Friday, August 31, 2012

Every Cell: Seven Years

About six months after Phil died I was having a conversation with a widow I had just met about the ways in which trauma can leave a physical imprint on your body. As we talked, I envisioned a huge, ragged tear starting at the top of my head and ripping my body, not exactly neatly, in half. The tearing was caused by Phil being yanked from my life, and I became lost in thought trying to figure out how I was supposed to sew those two halves of me back together. I was snapped out of my revelry immediately when she said these words:

"I heard somewhere that every cell in your body regenerates itself after seven years. So, any trauma we experience in life stays with us, on a cellular level, for seven years."

This is what I heard: there won't be any cells left in your body that know Phil after seven years. I have reflected on this conversation more times than I can count over the past 2,555 days.

With each year that passes the memories of my life with Phil become less crystal clear. I can't smell him anymore by just closing my eyes. I can't recall exactly where the top of my head came to when standing next to him in my highest heels. I don't remember the words he used every time he greeted his mother on the phone. I have to count backwards to recall whether he was alive when this baby was born or that person got married. I've lost the immediate recall I once clung to so fiercely, and that makes me wonder if my cells have forgotten him, have forgotten us. Those words uttered innocently almost seven years ago have made this anniversary of Phil's death different than all the rest.

Over the past few weeks I have been 'taking stock,' and I would like to share with you what I have found.

After seven years, I can still summon Phil's 100 watt smile in my mind's eye. 2,555 days after the accident that took his life, I cannot drive past a cyclist without uttering a silent prayer. 84 months after our last goodbye kiss, I never leave a person I love without letting them know that I do. 61,360 minutes after standing at the foot of an emergency room bed, watching the monitors attached to Phil registering no signs of life, I am more certain than ever before that life is a gift not to be wasted. 365 weeks after the word widow first applied to me, I have found a way to wear that word with both pride, and a bit of awe.

My biggest fear over the past seven years has been arriving at this day, and realizing that "they" were right. I was afraid that without the cells in my body that actually held Phil, loved Phil, walked through the world with Phil...that I would lose the essence of him. But all along my heart has told me that really losing him was not possible. The love we shared was too beautiful to be forgotten.

Turns out, I was right. Science has proven that there are some cells in the body that never regenerate...and there are others, like the muscles of the human heart, that slow down the regeneration process as we age.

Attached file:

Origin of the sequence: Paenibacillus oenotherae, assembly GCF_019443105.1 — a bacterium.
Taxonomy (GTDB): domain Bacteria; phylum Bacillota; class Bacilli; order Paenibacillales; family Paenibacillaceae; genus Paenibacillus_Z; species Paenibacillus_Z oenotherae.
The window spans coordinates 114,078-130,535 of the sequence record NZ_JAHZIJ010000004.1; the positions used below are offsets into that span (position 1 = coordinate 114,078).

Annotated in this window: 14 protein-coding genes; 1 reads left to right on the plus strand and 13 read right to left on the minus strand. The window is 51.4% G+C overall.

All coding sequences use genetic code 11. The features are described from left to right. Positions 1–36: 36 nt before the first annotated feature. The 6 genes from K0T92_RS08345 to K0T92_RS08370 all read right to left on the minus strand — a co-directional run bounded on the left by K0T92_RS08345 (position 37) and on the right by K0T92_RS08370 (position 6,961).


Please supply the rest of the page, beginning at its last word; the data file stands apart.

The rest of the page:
"Even in people who have lived a very long life, less than half of the cardiomyocyte cells have been replaced. Those that aren’t replaced have been there since birth."~Dr. Frisen*

Music to my grieving heart...even science agrees that hearts just don't forget.

So my amazing man, you are safe inside my very slowly regenerating heart for years to come. To celebrate this news, I will give more than I take. I will keep believing that love, in its many forms, is worth the risk. I will do my best to honor you, but I will do it my way...I know you would love that. I will seize the day, savor the moment, and treat life like the adventure that it can be. I will also sit on the couch more often; read that book I have been meaning to pick up; have lunch with the kids just because; make time to babysit for my adorable nieces and nephews; and value every minute I have with Michael knowing that eventually that time will end.

All this I will do not because you died, but because you lived, really lived. You taught me that living the dream is a fluid concept. Dreams don't end when we wake up, they only end when we give up.

And, through every bit of this topsy turvy life, I will love you still.

Special thanks to Michelle for sharing her writing day with me today. *You can find the quote from Dr. Frisen at Naturalist dot com, and many other sites that a Google search of this topic will me, I've read them all!



  1. beautiful post Michele, thinking of you today - and the love you and Phil shared. And grateful that you have continued to share that love with so many people.

  2. I loved reading this today! Thanks Michele!

  3. As I wipe my tears, I send you hugs. Beautiful!

  4. I can't say enough how relatable the blogs are to what I have experienced. Beautifully written Michele. Thank you. Stay strong and keep on keepin on.